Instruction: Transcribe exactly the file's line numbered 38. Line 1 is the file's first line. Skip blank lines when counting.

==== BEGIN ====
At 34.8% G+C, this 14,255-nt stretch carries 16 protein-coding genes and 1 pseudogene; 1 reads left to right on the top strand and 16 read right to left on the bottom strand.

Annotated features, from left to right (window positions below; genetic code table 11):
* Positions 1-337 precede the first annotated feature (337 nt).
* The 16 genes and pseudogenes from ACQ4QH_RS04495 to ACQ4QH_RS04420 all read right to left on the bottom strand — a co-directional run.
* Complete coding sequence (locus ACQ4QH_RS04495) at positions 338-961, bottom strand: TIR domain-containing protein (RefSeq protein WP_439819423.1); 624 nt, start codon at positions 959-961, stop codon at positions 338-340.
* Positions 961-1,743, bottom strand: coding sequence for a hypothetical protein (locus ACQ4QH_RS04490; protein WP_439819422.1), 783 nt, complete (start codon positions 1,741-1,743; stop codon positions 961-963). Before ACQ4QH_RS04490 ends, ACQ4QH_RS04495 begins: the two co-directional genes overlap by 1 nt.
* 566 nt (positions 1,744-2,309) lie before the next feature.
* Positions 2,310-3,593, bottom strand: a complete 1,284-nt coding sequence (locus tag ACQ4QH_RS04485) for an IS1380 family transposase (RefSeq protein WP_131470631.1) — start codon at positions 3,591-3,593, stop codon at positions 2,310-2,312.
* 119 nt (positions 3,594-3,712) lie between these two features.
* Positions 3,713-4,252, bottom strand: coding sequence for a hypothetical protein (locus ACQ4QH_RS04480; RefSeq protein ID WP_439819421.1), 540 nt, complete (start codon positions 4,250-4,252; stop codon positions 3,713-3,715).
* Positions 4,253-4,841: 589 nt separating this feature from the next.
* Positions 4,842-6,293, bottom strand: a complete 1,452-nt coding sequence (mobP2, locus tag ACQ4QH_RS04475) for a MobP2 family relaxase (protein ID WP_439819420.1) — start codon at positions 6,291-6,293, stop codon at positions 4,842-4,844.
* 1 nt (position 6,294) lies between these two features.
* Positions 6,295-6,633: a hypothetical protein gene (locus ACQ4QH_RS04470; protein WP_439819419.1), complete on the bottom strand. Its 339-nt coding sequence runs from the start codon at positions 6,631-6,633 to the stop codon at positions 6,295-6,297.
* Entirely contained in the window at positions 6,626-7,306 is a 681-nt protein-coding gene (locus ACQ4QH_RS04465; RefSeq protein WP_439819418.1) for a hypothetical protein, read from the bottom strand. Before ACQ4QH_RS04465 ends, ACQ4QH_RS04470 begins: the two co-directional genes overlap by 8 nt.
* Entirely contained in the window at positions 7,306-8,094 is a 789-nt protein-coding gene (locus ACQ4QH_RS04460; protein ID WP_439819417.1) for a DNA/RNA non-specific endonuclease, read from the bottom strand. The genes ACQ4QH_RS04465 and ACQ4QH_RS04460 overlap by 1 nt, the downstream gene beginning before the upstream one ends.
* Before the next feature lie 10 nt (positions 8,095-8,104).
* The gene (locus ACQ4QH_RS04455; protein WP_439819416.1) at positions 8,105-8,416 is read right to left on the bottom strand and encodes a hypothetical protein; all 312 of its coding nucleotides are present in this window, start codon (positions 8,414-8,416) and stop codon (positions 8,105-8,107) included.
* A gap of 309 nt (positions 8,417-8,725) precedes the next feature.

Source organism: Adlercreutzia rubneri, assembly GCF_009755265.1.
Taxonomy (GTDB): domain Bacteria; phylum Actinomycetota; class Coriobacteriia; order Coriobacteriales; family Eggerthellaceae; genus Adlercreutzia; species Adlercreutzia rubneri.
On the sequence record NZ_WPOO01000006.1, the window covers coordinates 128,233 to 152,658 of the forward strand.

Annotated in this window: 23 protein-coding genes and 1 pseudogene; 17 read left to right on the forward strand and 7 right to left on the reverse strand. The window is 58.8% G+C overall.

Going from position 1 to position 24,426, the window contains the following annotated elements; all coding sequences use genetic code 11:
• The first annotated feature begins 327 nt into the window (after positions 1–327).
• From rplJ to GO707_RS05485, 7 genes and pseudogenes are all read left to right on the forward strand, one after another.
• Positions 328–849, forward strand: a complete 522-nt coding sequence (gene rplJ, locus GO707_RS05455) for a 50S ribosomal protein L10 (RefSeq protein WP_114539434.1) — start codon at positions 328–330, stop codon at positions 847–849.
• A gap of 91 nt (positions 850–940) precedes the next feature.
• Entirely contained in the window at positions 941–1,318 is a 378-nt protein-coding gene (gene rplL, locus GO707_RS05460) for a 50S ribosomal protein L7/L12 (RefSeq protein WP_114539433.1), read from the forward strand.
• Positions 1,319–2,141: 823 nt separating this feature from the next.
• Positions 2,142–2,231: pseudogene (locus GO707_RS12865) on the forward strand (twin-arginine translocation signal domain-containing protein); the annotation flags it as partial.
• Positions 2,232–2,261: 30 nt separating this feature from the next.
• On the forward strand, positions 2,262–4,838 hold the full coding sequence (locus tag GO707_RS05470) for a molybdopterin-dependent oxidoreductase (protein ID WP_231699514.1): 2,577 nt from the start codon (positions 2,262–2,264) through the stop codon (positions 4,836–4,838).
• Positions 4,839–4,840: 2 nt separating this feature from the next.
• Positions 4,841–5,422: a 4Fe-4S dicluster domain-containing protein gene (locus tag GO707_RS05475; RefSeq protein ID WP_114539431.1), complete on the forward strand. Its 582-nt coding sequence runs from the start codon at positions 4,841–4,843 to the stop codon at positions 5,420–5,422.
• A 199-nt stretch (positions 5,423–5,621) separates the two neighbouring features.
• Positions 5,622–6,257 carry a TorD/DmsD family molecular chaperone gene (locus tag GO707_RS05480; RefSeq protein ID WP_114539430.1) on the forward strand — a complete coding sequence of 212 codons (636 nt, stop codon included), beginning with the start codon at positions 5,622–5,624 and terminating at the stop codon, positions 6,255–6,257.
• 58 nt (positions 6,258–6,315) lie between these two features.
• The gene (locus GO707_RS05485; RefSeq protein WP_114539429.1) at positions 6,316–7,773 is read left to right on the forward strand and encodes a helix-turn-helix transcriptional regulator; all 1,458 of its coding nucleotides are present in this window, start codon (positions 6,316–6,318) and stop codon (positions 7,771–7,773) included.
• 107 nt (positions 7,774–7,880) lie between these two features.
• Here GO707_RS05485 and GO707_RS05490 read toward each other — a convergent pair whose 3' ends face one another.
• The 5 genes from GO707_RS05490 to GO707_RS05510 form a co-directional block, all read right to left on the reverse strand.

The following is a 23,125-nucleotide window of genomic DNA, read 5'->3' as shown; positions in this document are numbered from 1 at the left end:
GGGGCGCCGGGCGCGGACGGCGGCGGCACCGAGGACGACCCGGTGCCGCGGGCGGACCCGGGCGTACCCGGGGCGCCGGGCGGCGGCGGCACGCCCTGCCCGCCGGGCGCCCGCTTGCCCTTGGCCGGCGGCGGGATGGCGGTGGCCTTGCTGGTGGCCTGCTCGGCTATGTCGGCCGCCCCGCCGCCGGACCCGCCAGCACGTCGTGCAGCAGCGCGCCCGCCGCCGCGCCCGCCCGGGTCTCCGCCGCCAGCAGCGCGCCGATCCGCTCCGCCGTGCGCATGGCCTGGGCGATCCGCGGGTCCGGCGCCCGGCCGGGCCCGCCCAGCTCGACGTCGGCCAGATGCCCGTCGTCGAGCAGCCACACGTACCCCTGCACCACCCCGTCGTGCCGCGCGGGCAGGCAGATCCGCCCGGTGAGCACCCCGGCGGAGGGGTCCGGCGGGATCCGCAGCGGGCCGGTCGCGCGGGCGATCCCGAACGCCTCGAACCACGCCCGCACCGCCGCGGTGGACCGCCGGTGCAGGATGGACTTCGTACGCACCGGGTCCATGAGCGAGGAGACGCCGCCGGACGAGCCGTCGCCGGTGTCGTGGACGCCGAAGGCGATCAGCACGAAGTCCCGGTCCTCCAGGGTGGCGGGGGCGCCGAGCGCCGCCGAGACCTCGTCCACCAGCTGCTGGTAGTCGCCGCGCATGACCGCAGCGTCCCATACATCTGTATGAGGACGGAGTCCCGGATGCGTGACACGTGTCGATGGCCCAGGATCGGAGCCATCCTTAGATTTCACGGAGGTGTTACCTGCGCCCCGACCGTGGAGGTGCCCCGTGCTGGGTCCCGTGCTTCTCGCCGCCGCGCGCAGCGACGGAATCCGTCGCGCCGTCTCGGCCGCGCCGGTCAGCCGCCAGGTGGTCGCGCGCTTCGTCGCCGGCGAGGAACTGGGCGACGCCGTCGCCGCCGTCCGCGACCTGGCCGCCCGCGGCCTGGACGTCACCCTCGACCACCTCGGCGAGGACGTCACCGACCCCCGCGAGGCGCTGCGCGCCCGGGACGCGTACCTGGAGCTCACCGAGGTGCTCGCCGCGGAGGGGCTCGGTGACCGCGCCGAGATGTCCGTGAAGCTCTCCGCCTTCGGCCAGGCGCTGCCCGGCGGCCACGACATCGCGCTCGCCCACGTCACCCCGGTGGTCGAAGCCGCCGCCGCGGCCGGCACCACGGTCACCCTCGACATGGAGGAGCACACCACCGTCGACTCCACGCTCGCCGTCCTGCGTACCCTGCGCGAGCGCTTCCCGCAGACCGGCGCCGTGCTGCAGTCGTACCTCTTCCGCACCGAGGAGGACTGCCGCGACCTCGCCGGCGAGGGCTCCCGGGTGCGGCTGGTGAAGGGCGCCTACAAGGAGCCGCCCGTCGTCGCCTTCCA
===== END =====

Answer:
• 58 nt (positions 6,258–6,315) lie between these two features.